Those hands have built up a giant corporation from scratch. As a three-term mayor, they brought increased order to the pandemonium of New York City, including its transit system — although some say at too high a cost for the city’s minorities. And they have conjured support for an economic green transition to fight climate change.

But should the power of the U.S. presidency end up in such seemingly safe hands, Democrats may feel they will not get many important changes that they thought were finally within their grasp, from health care to greater equality and fairness.

So the fear remains that they might instead end up with a candidate more concerned with business efficiency and the welfare of people like himself than someone worried about the hopes of ordinary voters.

And perhaps right on schedule, tonight’s debate will reveal more.

Follow Don on Twitter @don_pittis

668 people reacting

Former New York City Mayor Michael Bloomberg is featuring Barack Obama in his campaign ads despite years of criticizing and distancing himself from the former Democratic president.

Bloomberg has spent hundreds of millions of dollars on ads promoting his candidacy, including one spot in which Obama praises him. On Tuesday, Bloomberg released another ad, titled “Difference,” pairing the two as “a great president and an effective mayor” involved with “leadership that makes a difference.” 

While Obama hasn’t endorsed a candidate in the Democratic race, being featured in Bloomberg’s onslaught of ads has led some to believe he has thrown his support behind the billionaire former Republican, who endorsed George W. Bush in 2004.

“The power of saturation advertising. Someone at my gym in California asked me why Barack Obama chose Bloomberg over the rest of the field,” David Plouffe, Obama’s former campaign manager and White House adviser, tweeted last week.

David Axelrod, a former senior adviser to Obama, told the Wall Street Journal he had “fielded numerous calls in recent days from political operatives and some elected officials asking if Obama had endorsed Bloomberg.”

“It’s jarring to see all these Bloomberg ads that suggest Obama has endorsed him, especially considering how … perfunctory his endorsement of Obama was back in 2012,” wrote Tommy Vietor, a former Obama spokesman.

Bloomberg didn’t endorse Obama in 2008 and announced his support late in the 2012 race, saying Obama would be better than Republican challenger Mitt Romney on climate change. The editorial in which he announced the endorsement, however, was critical of Obama.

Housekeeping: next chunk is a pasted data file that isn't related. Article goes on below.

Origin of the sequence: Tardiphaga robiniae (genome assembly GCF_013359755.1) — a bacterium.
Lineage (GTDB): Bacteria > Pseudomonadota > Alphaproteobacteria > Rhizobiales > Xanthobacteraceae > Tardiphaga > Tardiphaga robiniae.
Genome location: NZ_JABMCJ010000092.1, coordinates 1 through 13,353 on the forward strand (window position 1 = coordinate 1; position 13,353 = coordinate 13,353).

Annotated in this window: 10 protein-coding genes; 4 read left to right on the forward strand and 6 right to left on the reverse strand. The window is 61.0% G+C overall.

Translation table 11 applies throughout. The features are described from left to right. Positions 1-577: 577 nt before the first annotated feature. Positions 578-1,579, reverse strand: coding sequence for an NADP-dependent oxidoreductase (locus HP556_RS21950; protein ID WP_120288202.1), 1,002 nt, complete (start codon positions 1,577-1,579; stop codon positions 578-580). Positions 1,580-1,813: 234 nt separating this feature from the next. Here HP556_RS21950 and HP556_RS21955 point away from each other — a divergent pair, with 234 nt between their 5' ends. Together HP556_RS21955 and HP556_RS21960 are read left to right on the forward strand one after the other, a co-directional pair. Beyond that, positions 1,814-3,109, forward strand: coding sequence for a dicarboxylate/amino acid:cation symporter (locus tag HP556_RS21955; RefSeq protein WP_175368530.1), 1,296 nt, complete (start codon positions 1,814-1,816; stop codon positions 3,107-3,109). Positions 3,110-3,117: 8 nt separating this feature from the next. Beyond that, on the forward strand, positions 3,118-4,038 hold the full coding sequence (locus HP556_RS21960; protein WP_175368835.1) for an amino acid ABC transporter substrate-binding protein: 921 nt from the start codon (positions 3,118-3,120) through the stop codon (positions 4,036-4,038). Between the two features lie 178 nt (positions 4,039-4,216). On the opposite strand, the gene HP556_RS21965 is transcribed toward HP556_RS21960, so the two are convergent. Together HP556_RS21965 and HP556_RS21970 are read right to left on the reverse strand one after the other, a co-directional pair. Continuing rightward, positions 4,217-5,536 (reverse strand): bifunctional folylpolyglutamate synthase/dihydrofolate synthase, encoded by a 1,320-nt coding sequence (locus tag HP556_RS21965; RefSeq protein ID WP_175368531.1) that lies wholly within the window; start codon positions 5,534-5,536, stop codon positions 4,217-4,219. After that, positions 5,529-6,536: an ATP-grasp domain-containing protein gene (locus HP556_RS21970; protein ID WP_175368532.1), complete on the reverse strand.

“As president, he devoted little time and effort to developing and sustaining a coalition of centrists, which doomed hope for any real progress on illegal guns, immigration, tax reform, job creation and deficit reduction,” wrote Bloomberg. “And, rather than uniting the country around a message of shared sacrifice, he engaged in partisan attacks and has embraced a divisive populist agenda focused more on redistributing income than creating it.”

“Twenty-twelve Bloomberg basically attacked Obama in that column for supporting all of the policies that 2020 Bloomberg now supports,” noted Dan Pfieffer, who also advised Obama. “What a world!”

Bloomberg and former President Barack Obama. (Photo illustration: Yahoo News: photos: James H. Wallace/Richmond Times-Dispatch via AP, AP)Bloomberg and former President Barack Obama. (Photo illustration: Yahoo News: photos: James H. Wallace/Richmond Times-Dispatch via AP, AP)
Former New York City Mayor Michael Bloomberg and former President Barack Obama. (Photo illustration: Yahoo News: photos: James H. Wallace/Richmond Times-Dispatch via AP, AP)

In 2016, Bloomberg criticized Obama for not doing more to heal racial division in the country.

“I would argue that today we are more segregated, in America certainly, than we were, in terms of race, than we were a dozen years ago, and yet we’re just finishing up eight years with our first black president,” Bloomberg said at an event at Oxford University. “‘Why are we more separated than we were before?’ is the question you’ve got to ask yourself. Why during the Obama administration didn’t we pull together? Ask the president. That’s his job really to pull people together.”

In 2010, Bloomberg called Obamacare “a disgrace” that would do “absolutely nothing to fix the big health care problems.”

Other Democratic presidential candidates have tied themselves to Obama, particularly in South Carolina, where the African-American vote will be critical in the Feb. 29 primary. Joe Biden, who served as Obama’s vice president for both terms, often invokes their White House as a defense against attacks on the Washington status quo. In December, Sen. Elizabeth Warren released an ad narrated by Obama, in which he praises her.

“Elizabeth understands what I strongly believe: that a strong, growing economy begins with a strong and thriving middle class,” Obama said in the spot.